By Abby Glennie

Covid-19 has created numerous challenges for companies of all sizes all over the globe. In this environment, small and mid-sized companies were the biggest casualties of the stock market sell-off, underperforming their larger peers. However, behind the headlines, we saw areas of real strength within those small and mid-sized companies. In particular, those with resilient revenue streams, nimble and adaptive business models and solid demand characteristics held up well. The UK market is not the UK economy, and even in the lower end of market capitalisation you can access interesting global growth trends. Bigger is not always better.

In recent years, video gaming has become a more dominant sector within the UK small and mid-cap markets. Through the recent market turmoil, the sector has shown great resilience with robust share-price performance. An increased desire for at-home entertainment drove a sharp acceleration in year-on-year spending on video games, confirming that revenue dynamics would remain strong.

Video gaming is a prime example of smaller businesses having strong relationships with global market leaders in their industry. The strength of these relationships was critical during the Covid-19 transition, notably around trust and the need to adapt working practices in what is a high-security industry. Businesses in this sector proved extremely adaptable; generally well-invested in technology infrastructure and quickly catered to employees working remotely. At the helm, strong management teams rapidly implemented agile working streams.

Turning to food producers, they have been equally resilient during the crisis. Normally, consumers spend around 30 per cent of their overall food and drink expenditure in restaurants and food outlets. This has not been possible during lockdown, and more food has been consumed at home. Fulfilling this increased demand has not been easy for the sector though, and once again this has been testament to the high-quality management teams who have adapted their operations in tough environments. This included supplying PPE and initiating social distancing in manufacturing facilities. They’ve also had to handle distribution challenges and adjust supply chains to capture those sources usually directed to the restaurant and fast-food industry.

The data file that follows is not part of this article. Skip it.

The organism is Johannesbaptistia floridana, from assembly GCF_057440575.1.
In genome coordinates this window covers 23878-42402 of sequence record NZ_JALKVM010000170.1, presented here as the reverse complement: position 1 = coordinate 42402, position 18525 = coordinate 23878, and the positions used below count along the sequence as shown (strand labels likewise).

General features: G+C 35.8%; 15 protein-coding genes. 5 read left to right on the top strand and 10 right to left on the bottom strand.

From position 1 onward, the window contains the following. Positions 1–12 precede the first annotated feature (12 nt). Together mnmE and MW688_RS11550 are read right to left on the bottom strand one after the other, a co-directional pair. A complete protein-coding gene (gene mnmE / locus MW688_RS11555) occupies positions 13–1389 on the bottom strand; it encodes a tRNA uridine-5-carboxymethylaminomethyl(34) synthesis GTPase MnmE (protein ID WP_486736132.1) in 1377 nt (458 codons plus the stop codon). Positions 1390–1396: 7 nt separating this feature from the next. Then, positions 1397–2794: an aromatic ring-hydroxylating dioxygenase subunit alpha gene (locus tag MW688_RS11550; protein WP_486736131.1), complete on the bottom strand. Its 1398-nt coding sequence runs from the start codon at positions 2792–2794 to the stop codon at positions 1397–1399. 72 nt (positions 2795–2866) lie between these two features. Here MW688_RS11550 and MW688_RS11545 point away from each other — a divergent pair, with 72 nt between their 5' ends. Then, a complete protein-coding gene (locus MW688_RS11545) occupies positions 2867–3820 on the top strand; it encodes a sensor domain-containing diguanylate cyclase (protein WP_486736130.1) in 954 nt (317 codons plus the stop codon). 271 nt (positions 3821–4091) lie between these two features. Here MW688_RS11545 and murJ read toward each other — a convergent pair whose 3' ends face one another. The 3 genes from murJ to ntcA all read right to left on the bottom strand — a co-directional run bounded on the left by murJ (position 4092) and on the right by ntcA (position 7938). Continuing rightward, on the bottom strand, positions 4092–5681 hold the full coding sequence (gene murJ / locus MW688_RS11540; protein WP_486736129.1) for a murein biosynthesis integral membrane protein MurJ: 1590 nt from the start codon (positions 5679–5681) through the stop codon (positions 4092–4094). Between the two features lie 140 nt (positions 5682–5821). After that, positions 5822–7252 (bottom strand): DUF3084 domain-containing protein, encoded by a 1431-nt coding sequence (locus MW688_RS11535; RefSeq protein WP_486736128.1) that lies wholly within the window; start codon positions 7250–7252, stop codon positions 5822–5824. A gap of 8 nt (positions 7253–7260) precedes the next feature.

Prior to Covid-19, Cranswick, a UK food producer, had significantly increased exports to China, where African swine fever decimated domestic pork supplies. Another example, Hilton Food Group operates in many regions around the world, and it was able to maintain these strong supply-chain dynamics throughout the crisis – proof of the strong relationships the company has formed over the years. These are examples of UK-listed mid-sized firms with a global reach. Once again, they show that relationships matter. The quality of service these food producers have provided their customers with through the crisis confirms their status as trusted and critical suppliers for the long term.

Lastly, we have technology. There’s more to the tech sector than the FAANGs (Facebook, Amazon, Apple, Netflix, and Alphabet). The UK market has long been a good source of technology companies, with many delivering revenue visibility through subscription models. Through Covid-19 the strength of the more service-related tech businesses was a prominent feature. Companies across all industries were vastly lacking in their readiness for a "work-at-home" situation, a move that happened more quickly than any anticipated. Companies such as Softcat and Computacenter, however, were well placed to assist this transition – not just with the delivery of critical hardware, but importantly with the advice and guidance on software and digital infrastructure. Again, this allowed each business to develop and strengthen trusted relationships.

Although a company is small, its importance should not be underestimated. For example, when the UK government held an emergency meeting, Kainos, the mid-sized software business and a specialist in digital transformation, took a seat at the table alongside the more famous FAANGs. Kainos already had a strong relationship with the Government, having digitalised many services such as MOTs and passports. It was therefore a natural supplier to which policymakers turned during the height of the crisis. In an incredibly short timeframe, Kainos produced systems to implement the furlough scheme, ensuring the UK’s workforce was able to access these essential funds.

The aforementioned small and mid-sized UK firms and sectors have shown strength and resilience in a tough environment. Many were already on solid long-term growth pathways – recent events should accelerate these journeys. Management teams have demonstrated their quality, while businesses have been adaptable and responsive in fast-moving markets. Critically, many companies have grasped these opportunities and strengthened their relationship with their existing customer bases.

So, while investors have been quick to de-rate the small- and mid-sized sectors, we think it’s important to look below the surface. When you do, you find an investment universe rich with high-quality, growing and resilient businesses.

Abby Glennie is deputy head of smaller companies at Aberdeen Standard Investments